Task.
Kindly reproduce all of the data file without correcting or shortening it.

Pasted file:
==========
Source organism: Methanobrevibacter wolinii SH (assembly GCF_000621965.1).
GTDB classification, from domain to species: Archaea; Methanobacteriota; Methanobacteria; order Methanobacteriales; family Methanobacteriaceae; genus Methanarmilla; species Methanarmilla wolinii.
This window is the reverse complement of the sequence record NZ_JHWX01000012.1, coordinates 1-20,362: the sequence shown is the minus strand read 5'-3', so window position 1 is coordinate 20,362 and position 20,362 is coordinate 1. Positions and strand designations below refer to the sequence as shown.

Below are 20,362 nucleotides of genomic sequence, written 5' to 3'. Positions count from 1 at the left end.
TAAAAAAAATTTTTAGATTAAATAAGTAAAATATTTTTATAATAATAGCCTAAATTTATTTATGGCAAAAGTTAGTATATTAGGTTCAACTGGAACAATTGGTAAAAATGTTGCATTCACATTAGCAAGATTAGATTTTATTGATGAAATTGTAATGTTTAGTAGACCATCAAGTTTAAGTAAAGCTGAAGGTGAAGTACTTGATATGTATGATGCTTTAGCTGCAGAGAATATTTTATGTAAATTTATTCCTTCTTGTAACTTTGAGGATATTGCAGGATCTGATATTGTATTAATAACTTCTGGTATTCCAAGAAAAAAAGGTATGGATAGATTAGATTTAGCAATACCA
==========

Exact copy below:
Source organism: Methanobrevibacter wolinii SH (assembly GCF_000621965.1).
GTDB classification, from domain to species: Archaea; Methanobacteriota; Methanobacteria; order Methanobacteriales; family Methanobacteriaceae; genus Methanarmilla; species Methanarmilla wolinii.
This window is the reverse complement of the sequence record NZ_JHWX01000012.1, coordinates 1-20,362: the sequence shown is the minus strand read 5'-3', so window position 1 is coordinate 20,362 and position 20,362 is coordinate 1. Positions and strand designations below refer to the sequence as shown.

Below are 20,362 nucleotides of genomic sequence, written 5' to 3'. Positions count from 1 at the left end.
TAAAAAAAATTTTTAGATTAAATAAGTAAAATATTTTTATAATAATAGCCTAAATTTATTTATGGCAAAAGTTAGTATATTAGGTTCAACTGGAACAATTGGTAAAAATGTTGCATTCACATTAGCAAGATTAGATTTTATTGATGAAATTGTAATGTTTAGTAGACCATCAAGTTTAAGTAAAGCTGAAGGTGAAGTACTTGATATGTATGATGCTTTAGCTGCAGAGAATATTTTATGTAAATTTATTCCTTCTTGTAACTTTGAGGATATTGCAGGATCTGATATTGTATTAATAACTTCTGGTATTCCAAGAAAAAAAGGTATGGATAGATTAGATTTAGCAATACCA